Author: Lindsey Shaw
8/23/11 | Urchicago.com | www.urchicago.com | Record Review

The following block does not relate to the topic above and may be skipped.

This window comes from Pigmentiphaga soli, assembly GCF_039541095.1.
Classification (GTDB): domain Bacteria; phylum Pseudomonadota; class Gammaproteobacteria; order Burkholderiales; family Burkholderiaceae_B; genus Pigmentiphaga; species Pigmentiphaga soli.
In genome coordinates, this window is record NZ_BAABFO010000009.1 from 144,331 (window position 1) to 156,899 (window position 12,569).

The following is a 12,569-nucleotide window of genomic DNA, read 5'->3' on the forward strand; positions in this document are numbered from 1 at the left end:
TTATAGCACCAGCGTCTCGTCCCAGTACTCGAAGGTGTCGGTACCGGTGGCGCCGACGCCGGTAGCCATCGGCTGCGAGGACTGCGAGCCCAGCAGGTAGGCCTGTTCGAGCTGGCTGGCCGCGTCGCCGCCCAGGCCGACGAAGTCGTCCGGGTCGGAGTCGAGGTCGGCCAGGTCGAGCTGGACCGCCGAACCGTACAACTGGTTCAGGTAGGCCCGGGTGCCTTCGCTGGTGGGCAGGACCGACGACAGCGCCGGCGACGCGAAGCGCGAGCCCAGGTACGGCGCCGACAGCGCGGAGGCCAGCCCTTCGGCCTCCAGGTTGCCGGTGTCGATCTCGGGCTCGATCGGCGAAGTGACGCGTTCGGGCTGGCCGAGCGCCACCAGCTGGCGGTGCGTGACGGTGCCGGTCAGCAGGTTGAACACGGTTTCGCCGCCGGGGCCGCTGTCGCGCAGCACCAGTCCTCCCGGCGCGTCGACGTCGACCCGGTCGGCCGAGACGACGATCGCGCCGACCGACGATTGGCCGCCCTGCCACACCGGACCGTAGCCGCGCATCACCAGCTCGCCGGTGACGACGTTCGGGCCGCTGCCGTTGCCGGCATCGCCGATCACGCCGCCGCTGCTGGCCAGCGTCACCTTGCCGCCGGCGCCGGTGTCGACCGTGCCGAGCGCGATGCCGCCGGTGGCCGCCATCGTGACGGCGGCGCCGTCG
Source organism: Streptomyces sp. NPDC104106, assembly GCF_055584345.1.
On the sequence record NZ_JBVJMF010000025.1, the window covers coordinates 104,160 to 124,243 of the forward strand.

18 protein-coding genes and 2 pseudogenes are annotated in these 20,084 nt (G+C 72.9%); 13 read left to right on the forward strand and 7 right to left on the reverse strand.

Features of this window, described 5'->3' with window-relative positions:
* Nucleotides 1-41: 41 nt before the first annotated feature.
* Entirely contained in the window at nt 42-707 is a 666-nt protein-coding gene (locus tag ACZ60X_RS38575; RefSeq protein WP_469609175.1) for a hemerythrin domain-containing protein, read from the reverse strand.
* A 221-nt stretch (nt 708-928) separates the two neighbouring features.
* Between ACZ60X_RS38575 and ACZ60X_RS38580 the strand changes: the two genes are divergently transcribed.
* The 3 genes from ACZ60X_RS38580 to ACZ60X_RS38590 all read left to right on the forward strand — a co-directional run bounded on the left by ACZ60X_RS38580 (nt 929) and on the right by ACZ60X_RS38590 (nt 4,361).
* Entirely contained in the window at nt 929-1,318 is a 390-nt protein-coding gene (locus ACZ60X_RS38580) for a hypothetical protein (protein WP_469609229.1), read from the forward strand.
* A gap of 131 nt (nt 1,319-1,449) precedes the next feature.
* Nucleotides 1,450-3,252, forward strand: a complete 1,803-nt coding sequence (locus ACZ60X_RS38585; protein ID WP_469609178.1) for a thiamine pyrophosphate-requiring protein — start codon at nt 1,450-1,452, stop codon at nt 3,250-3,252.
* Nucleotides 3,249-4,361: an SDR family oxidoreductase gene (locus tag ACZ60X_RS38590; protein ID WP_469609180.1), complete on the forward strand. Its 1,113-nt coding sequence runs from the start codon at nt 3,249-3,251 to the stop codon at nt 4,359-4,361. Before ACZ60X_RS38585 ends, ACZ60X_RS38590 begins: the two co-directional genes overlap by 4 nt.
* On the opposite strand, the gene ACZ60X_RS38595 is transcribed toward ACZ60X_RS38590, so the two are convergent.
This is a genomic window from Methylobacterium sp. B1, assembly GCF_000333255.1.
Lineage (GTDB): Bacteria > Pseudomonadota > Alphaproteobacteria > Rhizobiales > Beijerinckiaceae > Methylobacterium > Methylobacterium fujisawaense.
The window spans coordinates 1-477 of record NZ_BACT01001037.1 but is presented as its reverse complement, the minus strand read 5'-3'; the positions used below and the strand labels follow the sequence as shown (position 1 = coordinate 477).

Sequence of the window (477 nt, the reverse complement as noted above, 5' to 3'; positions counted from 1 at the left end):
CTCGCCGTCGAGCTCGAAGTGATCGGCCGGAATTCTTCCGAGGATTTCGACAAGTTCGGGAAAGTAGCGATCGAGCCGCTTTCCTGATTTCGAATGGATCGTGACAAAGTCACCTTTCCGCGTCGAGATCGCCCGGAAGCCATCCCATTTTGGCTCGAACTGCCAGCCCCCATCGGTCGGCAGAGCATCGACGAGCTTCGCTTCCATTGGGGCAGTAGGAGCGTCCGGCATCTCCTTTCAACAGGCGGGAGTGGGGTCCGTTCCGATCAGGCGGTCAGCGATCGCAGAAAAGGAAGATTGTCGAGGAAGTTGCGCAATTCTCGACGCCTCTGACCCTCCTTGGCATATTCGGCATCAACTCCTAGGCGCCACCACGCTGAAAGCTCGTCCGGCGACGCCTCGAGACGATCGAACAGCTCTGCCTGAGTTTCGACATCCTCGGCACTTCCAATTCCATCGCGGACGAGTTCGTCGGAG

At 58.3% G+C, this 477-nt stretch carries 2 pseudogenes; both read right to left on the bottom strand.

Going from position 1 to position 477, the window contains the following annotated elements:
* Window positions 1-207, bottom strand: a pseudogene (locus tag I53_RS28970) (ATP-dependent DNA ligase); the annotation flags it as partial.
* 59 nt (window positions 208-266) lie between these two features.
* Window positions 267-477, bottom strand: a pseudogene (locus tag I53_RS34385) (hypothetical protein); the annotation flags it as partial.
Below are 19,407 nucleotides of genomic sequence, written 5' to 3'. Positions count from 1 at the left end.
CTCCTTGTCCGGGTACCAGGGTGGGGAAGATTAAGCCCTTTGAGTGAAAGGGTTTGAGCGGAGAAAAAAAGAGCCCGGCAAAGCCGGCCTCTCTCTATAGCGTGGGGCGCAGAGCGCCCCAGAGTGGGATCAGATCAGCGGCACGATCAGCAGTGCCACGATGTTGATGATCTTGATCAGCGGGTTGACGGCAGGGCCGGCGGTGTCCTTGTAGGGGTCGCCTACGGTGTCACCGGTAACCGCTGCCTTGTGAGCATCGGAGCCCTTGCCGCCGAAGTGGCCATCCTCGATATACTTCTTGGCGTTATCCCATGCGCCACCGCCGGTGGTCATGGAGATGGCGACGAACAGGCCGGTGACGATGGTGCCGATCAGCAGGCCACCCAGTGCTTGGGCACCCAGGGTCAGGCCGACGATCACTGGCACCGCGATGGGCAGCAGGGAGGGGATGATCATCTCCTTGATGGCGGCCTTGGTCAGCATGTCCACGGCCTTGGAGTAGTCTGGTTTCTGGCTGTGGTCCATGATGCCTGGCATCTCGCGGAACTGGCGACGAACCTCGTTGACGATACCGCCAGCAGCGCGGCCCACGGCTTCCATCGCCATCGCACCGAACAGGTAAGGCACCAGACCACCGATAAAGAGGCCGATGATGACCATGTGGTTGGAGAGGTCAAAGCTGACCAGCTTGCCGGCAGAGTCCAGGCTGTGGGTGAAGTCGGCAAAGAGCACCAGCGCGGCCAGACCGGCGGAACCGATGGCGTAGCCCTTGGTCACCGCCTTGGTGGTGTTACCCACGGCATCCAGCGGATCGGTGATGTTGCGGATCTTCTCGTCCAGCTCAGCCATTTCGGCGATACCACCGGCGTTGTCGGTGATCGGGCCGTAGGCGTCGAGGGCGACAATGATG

Emerging with full-folk throttle and a drum-rattling pulse, Maria Taylor's new album, Overlook, sounds mystical, promising and almost tribal in its inception. The opening track "Masterplan" is visceral; heart thumping and brilliantly paired with her delicate voice box, her listeners could easily be transfixed into expecting a cherished treasure of an album. Electronic inserts matched with harmonized balances lend range to her work, and at times this collection can even sound like a modernized soundtrack for a Native American exploration into the west...there's some magic for sure. However, the journey doesn't necessarily hit gold. As it plays out, Overlook seemingly blends into one song with a lazy change up of lyrics for the purpose of obligatory differentiation. While the sporadic melding of folk and electronics provides a revitalizing touch, there's inexorable blandness that unfortunately stifles this soulful folk chick. Instrumentally, however, this album is impressive.While much of the sounds present wind up placing you directly in the midst of nature's crispness and a fireside embrace, like the track "Happenstance" depicting a morose re-telling of a love lost or a place missed, that warmth is thrashed with a song such as "Like It Does." This upholds the softness cuddling the campsite, yet it's unexceptional and nestled within that "one continuous song" curse.It's not all bad, of course. The tracks "Bad Idea" and "In A Bad Way" (don't let the word in these titles mislead) lend variations of country twang infused with a female confessional to bring folklore, old west and southern pitch up to a modernized "emo" type pace.Finally, by the album's end, the overarching insipid tone is happily thwarted with "This Could Take a Lifetime." Its unique melody affixed to the direct line of communication to one's heart provides a necessary hiccup in sound. With varying influences throughout, spanning different geographical regions and times, all captured underneath a folk rock and love song umbrella, Overlook and its brave leader had a chance. If only Maria's voice, melodies and (lackluster) lyrics had aligned with the night's stars, then maybe it would have emblazed a more groundbreaking trail.